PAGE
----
Home >Industry >Infotech >Google starts removing search results in wake of EU privacy ruling
The right-to-be-forgotten ruling was a surprise for Google and other companies already facing greater scrutiny over privacy practices in the 28-nation EU. Photo: Bloomberg
The right-to-be-forgotten ruling was a surprise for Google and other companies already facing greater scrutiny over privacy practices in the 28-nation EU. Photo: Bloomberg

Google starts removing search results in wake of EU privacy ruling

Google started offering an online tool to allow people to ask for search results to be redacted after the EU privacy ruling

Brussels: Google Inc has started removing some search results in the European Union after an EU court told it last month to respond to requests by people seeking the right to be forgotten.

The world’s largest search provider has taken down a link to a Spanish newspaper notice that was the target of a court case by Mario Costeja Gonzalez — a calligrapher who sought to remove a link to information about his past. Below a search on his name, Google now shows a statement saying that some results may have been removed under data-protection law in Europe. The link to a page of La Vanguardia was available earlier this week.

Google is starting to take action on the removals requests that we’ve received, said Al Verney, a spokesman for the company in Brussels. Each request has to be assessed individually and we’re working as quickly as possible to get through the queue.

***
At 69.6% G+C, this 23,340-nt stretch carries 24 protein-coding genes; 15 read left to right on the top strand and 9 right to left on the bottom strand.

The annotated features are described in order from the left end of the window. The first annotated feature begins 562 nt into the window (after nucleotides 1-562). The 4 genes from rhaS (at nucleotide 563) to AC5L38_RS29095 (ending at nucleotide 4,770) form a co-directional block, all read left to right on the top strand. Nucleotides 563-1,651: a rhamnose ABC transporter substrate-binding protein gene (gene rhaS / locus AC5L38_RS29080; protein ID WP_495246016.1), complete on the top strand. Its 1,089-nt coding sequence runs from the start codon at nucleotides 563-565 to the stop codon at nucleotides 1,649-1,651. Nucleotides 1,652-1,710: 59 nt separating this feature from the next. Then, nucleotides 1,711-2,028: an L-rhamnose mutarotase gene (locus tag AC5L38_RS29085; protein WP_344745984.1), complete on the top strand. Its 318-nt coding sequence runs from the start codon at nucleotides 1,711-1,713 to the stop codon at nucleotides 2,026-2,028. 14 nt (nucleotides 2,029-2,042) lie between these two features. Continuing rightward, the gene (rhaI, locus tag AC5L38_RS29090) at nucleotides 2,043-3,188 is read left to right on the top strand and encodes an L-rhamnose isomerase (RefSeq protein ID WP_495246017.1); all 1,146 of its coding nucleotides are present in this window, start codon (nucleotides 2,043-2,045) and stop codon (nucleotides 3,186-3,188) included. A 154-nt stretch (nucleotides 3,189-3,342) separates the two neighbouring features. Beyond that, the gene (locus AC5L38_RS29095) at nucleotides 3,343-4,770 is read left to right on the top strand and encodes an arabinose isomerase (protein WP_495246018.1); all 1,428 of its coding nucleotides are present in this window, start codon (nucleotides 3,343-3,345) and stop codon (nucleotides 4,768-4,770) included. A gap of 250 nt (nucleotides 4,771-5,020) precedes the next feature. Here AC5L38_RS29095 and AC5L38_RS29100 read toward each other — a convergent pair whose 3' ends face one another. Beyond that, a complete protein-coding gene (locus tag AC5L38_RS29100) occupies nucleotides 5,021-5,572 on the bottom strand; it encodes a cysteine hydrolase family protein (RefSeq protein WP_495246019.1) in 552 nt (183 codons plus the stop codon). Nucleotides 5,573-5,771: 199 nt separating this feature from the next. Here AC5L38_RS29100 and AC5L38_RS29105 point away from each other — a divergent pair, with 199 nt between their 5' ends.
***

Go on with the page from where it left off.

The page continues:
The company started offering an online tool to allow people to ask for search results to be redacted after the EU Court of Justice ruled on 13 May that citizens’ fundamental rights could be harmed by information on the Web and where there’s no public interest in publishing it. The right-to-be-forgotten ruling was a surprise for Google and other companies already facing greater scrutiny over privacy practices in the 28-nation EU.

Google is posting the same statement that results may have been redacted on most searches made by Europeans on a person’s name, the company said.

We’re showing this notice in Europe when a user searches for most names, not just pages that have been affected by a removal, it said it on its website.

While the company has said it’s received more than 50,000 requests to remove personal information from search results, it won’t specify how many it has got to date. BLOOMBERG

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